Juvenile drug court coming to Grayson County
A new program is underway in Grayson County aimed at helping teens get off drugs after they've been charged with a crime.
Officials at the Department of Juvenile Services are hoping to fight teen drug use with this new program.
"We see more and more drug use, and more so even with vaping now," Grayson County Chief Juvenile Probation Officer Lisa Tomlinson.
Tomlinson said around 60 percent of the teenagers they see at the detention center have a drug issue in some capacity.
"It's still real prevalent, it's not going away," Tomlinson said.
Which is why they're saying it's time to face the problem.
Assistant Chief Juvenile Probation Officer Greg Sumpter said a lot of time and money is spent on housing at the center for many teens battling substance abuse.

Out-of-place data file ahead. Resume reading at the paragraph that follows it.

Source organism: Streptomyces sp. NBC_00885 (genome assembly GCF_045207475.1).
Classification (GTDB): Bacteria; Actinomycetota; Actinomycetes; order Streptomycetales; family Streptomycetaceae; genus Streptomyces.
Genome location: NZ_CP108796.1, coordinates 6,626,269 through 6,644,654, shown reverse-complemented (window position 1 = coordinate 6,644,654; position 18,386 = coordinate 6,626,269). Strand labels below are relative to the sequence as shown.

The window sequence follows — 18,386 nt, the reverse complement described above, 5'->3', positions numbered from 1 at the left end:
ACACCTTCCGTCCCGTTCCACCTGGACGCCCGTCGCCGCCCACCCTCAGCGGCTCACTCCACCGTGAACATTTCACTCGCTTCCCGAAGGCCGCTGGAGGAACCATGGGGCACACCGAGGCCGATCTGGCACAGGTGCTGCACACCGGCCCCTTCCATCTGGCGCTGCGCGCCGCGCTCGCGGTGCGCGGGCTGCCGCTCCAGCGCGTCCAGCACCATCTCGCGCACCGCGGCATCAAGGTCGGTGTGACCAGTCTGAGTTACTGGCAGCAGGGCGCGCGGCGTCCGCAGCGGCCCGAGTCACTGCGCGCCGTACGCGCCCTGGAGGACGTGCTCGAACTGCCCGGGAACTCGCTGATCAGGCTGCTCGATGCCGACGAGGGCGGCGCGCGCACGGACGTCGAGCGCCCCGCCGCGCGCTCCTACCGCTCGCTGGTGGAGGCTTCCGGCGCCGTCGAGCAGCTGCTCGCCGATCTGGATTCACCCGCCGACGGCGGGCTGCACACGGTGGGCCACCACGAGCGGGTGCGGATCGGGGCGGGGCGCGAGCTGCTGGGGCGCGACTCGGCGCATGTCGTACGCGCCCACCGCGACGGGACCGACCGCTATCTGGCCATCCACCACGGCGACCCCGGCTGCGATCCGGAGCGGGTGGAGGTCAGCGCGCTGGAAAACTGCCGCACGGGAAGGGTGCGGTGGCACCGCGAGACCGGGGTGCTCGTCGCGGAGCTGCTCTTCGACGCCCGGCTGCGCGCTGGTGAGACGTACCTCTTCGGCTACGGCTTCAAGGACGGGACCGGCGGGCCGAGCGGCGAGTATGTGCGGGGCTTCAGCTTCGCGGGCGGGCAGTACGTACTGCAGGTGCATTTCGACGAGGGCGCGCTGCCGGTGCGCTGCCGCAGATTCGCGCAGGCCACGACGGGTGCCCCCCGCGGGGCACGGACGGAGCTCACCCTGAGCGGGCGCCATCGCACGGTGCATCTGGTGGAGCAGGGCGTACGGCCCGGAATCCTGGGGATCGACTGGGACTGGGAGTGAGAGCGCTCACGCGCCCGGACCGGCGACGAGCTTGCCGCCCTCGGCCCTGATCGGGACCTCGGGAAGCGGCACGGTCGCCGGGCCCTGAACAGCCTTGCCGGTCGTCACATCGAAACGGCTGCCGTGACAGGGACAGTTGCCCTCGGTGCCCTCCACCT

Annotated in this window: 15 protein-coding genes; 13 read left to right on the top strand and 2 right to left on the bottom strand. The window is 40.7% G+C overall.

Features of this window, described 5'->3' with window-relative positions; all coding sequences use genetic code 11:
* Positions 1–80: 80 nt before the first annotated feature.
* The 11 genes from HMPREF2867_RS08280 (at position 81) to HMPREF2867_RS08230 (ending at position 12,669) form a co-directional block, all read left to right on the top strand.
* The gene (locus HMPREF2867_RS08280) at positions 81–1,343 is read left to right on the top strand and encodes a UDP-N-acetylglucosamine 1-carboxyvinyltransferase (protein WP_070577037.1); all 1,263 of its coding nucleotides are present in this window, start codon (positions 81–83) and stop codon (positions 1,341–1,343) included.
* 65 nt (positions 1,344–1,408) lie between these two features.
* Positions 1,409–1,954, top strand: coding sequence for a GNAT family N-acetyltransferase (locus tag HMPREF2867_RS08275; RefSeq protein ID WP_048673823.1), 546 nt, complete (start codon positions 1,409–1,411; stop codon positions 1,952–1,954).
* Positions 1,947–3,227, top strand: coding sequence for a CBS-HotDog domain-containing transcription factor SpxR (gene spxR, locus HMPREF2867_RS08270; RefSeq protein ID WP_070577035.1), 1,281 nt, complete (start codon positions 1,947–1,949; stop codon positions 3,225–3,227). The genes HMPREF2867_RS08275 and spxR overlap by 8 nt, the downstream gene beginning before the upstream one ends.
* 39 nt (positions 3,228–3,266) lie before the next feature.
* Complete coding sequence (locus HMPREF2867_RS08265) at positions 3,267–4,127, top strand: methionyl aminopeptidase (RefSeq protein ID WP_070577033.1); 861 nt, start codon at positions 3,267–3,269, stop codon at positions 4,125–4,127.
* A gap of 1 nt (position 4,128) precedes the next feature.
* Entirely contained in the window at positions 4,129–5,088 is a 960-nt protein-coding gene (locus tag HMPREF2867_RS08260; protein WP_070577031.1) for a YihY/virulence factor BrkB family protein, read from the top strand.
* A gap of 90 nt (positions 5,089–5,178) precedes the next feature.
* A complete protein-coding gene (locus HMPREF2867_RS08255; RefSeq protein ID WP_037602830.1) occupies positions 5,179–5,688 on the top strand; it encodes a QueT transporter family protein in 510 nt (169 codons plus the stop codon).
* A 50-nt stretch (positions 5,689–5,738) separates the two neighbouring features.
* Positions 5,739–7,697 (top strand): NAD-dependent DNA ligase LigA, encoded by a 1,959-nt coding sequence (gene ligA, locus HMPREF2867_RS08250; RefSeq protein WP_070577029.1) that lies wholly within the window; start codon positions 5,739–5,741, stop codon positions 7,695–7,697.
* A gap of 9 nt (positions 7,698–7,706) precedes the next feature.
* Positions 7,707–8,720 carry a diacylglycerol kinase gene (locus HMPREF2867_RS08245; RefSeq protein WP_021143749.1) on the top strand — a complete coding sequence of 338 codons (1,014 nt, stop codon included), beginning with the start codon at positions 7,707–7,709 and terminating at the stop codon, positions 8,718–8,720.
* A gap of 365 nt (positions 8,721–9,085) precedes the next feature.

"Which not only costs more, but in terms of helping young people do well in the community, it's harder when you're removing them from the community," Sumpter said.
And that's where juvenile drug court comes in.
Six to nine months where teen drug users charged with non-violent crimes, drug-related or not, get to live at home, get involved in the community and get treatment.
They'll meet with the judge and drug court team twice a month.
A maximum of 12 teens can go through the program at a time, and Sumpter said they have to be 14 to 17 years old and have a substance abuse disorder.
"And that they should be kind of at the higher end of the spectrum as far as their risks and their needs," Sumpter said.
Charges will stay on their record, but Sumpter says this way, the teens can be with their family, go to school and receive community support.
Commissioners approved the program last week, so now they'll get state funding.
Sumpter said Grayson is now one of 11 counties in Texas with a juvenile drug court.
"So the ultimate goal is to get kids what they need and help them to stay in the community," Sumpter said.
The plan is for the court to be running by October.